Hot water pipe connection to PCV- WOW!!


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Old 01-31-08, 08:53 AM
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Hot water pipe connection to PCV- WOW!!

Have I got one that I don't have a clue about. Even talked to a plumber and he didn't know. Hope some here can give me some different things to try...

OK.. here goes.. hot water pipe to kitchen busted. No problem. It was old gavenize pipe (sp) so cut it off hooked on a pipe coupler? with rubber gaskets in it and other end hooked in hot water PVC pipe and tighten both ends down. Had another place where I hooked in a PVC 'T' then ran PVC down to another pipe coupler with rubber gaskets and hooked it into another gavenized pipe and tighten it down good. That was last year during the winter.

This year, had one of the couplers end that went to the gavenized pipe slip off and water everywhere. Well, smooth the pipe down, pushed it way into the rubber gasket and tighten it down. About a week ago the OTHER coupler slipped off the gavenized pipe and water everwhere. Smoothed it off and it was way inside the rubber gasket so the only thing I could think of was it was not tight enough. OK... wrapped teflon tape around the pipe, slid on the rubber gasket and tighten it down. Today, the PVC that was in the PVC slipped out and water everywhere. OK.... dried it off, re applied the glue and hooked it back to the PVC 'T'. OK.. That was this morning. Can't wait to get home this evening!!!

I guess my questions are: on the couplers, is there anything else I can do on the gavenized pipe end so it won't slid off besides using gorilla glue on it. (that stuff is good!!).
AND on the PVC slip. Is there a different PVC glue for hot water PVC vs cold water PVC??

Sorry so long winded but that's the problem.... I can't believe it !!! WOW! Three different places!! PLEASE HELP!!!

Ron



oh.. I was saying couplers but I think they are called compression fittings.... sorry
 

Last edited by roncayenne; 01-31-08 at 09:19 AM.
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Old 01-31-08, 02:30 PM
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Ron, if you are using PVC to carry hot water, you have it wrong. Only CPVC can carry that heat. The joints of the PVC will heat up and release, as you have experienced. It is not designed to carry hot water. Change it and use glue for CPVC, with a primer.
 
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Old 01-31-08, 10:38 PM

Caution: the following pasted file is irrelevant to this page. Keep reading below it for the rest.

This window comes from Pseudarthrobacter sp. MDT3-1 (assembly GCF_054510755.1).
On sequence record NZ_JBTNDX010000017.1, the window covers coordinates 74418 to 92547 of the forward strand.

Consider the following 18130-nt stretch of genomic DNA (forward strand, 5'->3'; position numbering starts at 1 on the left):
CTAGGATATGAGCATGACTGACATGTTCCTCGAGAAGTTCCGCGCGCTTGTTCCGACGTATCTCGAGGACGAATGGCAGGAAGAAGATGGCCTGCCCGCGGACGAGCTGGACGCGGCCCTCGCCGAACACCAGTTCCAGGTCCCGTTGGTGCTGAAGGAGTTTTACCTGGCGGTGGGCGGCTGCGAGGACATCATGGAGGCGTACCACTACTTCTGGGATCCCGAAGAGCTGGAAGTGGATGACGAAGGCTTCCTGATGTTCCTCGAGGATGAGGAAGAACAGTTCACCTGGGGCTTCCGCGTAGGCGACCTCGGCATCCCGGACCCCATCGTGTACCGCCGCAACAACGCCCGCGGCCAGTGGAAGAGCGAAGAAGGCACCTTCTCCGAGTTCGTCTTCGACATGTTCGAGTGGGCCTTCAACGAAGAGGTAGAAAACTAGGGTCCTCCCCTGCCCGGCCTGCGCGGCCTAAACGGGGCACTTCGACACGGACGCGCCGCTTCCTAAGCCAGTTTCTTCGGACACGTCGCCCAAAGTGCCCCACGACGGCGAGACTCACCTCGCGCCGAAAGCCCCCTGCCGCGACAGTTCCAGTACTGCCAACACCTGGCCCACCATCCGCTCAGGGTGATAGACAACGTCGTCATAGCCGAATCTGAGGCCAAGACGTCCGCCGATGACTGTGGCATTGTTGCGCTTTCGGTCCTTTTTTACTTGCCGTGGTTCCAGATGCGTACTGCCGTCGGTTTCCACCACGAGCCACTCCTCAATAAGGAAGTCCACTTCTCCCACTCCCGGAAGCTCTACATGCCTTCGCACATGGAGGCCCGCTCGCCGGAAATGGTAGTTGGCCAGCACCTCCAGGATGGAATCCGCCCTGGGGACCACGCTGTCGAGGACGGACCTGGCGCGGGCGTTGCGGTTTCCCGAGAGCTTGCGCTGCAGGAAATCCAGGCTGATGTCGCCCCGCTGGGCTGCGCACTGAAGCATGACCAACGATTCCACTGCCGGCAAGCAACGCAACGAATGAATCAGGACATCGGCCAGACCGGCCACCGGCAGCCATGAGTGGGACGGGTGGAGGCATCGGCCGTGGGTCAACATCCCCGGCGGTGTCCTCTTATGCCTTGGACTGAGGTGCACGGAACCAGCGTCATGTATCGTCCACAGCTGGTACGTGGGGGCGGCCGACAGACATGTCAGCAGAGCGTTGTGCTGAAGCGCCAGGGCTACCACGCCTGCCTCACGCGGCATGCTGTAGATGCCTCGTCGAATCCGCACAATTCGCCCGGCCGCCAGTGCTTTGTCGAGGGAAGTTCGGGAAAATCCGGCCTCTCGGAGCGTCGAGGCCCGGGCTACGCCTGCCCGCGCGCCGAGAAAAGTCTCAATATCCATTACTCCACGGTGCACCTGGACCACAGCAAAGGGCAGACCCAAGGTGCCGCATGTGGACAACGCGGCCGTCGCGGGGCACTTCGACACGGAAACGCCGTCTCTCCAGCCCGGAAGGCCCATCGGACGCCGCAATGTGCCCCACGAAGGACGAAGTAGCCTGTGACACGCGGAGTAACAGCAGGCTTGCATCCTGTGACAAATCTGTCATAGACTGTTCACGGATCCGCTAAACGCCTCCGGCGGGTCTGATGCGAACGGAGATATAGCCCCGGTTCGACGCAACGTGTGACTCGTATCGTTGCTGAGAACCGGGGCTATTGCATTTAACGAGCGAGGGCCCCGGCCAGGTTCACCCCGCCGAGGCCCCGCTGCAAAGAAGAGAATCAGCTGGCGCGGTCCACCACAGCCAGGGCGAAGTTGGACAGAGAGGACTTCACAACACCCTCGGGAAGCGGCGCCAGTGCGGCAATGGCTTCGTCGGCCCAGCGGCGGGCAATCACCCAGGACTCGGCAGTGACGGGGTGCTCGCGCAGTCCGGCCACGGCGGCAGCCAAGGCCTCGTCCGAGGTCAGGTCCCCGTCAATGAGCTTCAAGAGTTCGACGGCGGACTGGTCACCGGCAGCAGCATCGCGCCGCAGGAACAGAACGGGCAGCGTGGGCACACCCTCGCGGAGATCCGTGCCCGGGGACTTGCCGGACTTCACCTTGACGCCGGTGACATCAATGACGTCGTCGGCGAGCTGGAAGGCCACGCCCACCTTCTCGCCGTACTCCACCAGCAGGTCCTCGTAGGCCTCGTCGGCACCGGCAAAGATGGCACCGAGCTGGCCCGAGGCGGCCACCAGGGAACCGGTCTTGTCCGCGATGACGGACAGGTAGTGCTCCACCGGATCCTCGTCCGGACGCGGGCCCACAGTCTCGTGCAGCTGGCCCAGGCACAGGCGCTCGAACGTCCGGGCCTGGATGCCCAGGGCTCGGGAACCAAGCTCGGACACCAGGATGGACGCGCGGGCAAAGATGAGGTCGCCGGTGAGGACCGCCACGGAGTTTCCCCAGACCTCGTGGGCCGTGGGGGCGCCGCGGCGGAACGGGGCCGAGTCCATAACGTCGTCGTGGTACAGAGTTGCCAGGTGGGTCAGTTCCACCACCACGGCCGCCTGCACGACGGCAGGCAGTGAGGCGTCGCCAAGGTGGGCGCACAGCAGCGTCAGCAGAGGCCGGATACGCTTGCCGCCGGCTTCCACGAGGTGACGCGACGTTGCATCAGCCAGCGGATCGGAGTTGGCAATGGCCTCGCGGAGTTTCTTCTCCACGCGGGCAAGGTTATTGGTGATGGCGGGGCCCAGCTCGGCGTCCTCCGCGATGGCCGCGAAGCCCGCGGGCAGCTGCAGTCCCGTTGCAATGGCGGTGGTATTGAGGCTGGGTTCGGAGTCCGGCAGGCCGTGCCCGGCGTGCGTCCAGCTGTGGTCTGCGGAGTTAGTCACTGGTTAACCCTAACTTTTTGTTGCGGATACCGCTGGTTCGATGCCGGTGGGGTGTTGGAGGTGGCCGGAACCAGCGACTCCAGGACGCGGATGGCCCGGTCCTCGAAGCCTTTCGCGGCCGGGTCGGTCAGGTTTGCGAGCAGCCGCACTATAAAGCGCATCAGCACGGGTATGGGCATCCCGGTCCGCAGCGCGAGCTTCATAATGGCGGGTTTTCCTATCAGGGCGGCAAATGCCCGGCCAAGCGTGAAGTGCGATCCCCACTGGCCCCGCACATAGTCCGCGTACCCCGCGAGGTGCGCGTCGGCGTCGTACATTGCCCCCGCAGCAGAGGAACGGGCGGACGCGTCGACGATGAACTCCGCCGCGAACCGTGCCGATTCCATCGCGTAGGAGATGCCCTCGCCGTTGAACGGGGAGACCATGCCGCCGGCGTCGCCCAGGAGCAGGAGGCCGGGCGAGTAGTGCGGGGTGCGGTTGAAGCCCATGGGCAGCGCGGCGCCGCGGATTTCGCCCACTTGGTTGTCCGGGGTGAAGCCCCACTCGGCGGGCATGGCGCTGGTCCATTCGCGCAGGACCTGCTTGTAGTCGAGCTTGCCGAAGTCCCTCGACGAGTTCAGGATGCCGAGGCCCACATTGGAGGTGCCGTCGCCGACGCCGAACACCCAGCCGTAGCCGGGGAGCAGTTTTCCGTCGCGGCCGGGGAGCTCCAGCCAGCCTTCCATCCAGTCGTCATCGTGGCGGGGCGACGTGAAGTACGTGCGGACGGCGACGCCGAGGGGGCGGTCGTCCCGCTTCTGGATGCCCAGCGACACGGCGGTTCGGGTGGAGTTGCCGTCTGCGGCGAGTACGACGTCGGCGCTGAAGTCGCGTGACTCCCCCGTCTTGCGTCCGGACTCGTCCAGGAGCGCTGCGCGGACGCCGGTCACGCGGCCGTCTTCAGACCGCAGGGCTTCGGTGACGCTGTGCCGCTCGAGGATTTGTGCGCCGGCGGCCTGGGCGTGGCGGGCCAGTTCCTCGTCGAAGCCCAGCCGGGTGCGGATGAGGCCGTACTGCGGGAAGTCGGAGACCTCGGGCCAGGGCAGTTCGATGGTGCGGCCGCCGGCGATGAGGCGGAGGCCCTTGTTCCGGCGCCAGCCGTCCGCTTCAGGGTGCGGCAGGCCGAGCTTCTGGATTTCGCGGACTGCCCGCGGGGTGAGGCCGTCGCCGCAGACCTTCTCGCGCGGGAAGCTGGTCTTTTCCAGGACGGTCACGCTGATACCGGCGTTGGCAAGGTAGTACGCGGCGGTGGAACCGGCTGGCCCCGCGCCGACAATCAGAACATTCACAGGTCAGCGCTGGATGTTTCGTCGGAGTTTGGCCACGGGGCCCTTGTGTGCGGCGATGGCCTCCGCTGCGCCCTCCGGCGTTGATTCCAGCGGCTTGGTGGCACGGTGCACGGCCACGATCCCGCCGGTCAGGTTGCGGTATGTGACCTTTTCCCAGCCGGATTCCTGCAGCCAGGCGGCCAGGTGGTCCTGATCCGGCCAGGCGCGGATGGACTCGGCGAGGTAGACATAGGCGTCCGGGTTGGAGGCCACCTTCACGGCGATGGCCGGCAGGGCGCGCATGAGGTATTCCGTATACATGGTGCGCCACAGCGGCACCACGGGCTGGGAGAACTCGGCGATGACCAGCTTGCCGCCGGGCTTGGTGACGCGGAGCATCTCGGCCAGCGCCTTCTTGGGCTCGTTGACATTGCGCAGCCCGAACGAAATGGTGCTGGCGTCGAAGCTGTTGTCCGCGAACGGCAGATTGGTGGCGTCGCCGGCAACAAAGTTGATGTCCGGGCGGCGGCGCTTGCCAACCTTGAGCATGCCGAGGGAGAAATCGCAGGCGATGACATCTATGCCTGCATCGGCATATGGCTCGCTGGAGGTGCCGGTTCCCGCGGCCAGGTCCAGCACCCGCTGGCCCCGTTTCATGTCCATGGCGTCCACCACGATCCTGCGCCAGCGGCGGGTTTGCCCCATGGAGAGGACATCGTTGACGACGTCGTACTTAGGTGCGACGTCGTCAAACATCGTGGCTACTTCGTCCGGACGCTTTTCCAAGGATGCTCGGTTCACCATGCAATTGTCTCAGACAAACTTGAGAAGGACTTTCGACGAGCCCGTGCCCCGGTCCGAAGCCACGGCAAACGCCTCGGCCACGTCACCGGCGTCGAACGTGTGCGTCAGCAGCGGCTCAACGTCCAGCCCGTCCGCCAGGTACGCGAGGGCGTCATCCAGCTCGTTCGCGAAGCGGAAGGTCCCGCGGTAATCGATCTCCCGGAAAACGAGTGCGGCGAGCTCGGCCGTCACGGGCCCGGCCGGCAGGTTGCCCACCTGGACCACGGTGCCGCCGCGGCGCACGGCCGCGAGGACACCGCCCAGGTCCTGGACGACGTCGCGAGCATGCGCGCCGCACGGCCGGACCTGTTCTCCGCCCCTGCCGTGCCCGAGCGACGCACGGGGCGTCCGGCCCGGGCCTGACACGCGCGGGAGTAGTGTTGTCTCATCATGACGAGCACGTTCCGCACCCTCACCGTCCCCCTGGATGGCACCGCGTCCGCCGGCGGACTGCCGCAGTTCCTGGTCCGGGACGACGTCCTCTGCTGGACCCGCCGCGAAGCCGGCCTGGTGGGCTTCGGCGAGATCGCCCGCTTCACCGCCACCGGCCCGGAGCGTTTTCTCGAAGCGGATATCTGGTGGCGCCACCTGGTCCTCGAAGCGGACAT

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In addition to what Chandler wrote you cannot use rubber slip couplings on galvanized pipe nor can the use of glue (even Gorilla Glue) or Teflon tape work on rubber gaskets or couplings.

A couple of pictures of what you are attempting may help to give you a better idea of what is needed in your case.
 
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Old 02-11-08, 08:08 AM
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Thank ya'll for the info. You know, I did go that route with the PVC on the hot water pipe and the guy at the hardware store told me I need a different kind of PCV for hot water pipe so he got it for me. Can't remember if he called it CPVC or not. Any way that is what I do have hooked to the hot water line..
If ya can't use a compression fitting with the rubber gaskets on the galvanized pipe, how do you hook galvanize pipe to CPVC pipe so that it will stay and not leak...??.
I will do as you say and see if I can get a few pictures of it.

Thanks again for the information...

Ron
 
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Old 02-11-08, 09:25 AM
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I found a picture of what I am using on the pipe to connect the galvanize to the CPVC, but do not know how to attach a picture to the post. Can you tell me how, please?
The pic was from Lowe's site and it show a plastic one, although the one I am using is metal. They call it a Compression coupling. #20610 Model P600U. One end slips on the metal pipe and you tighten it down, the other end slips on a metal nipple with threads that tighten to the CPVC. The end that always slips off is the cut end of the pipe where the leak was.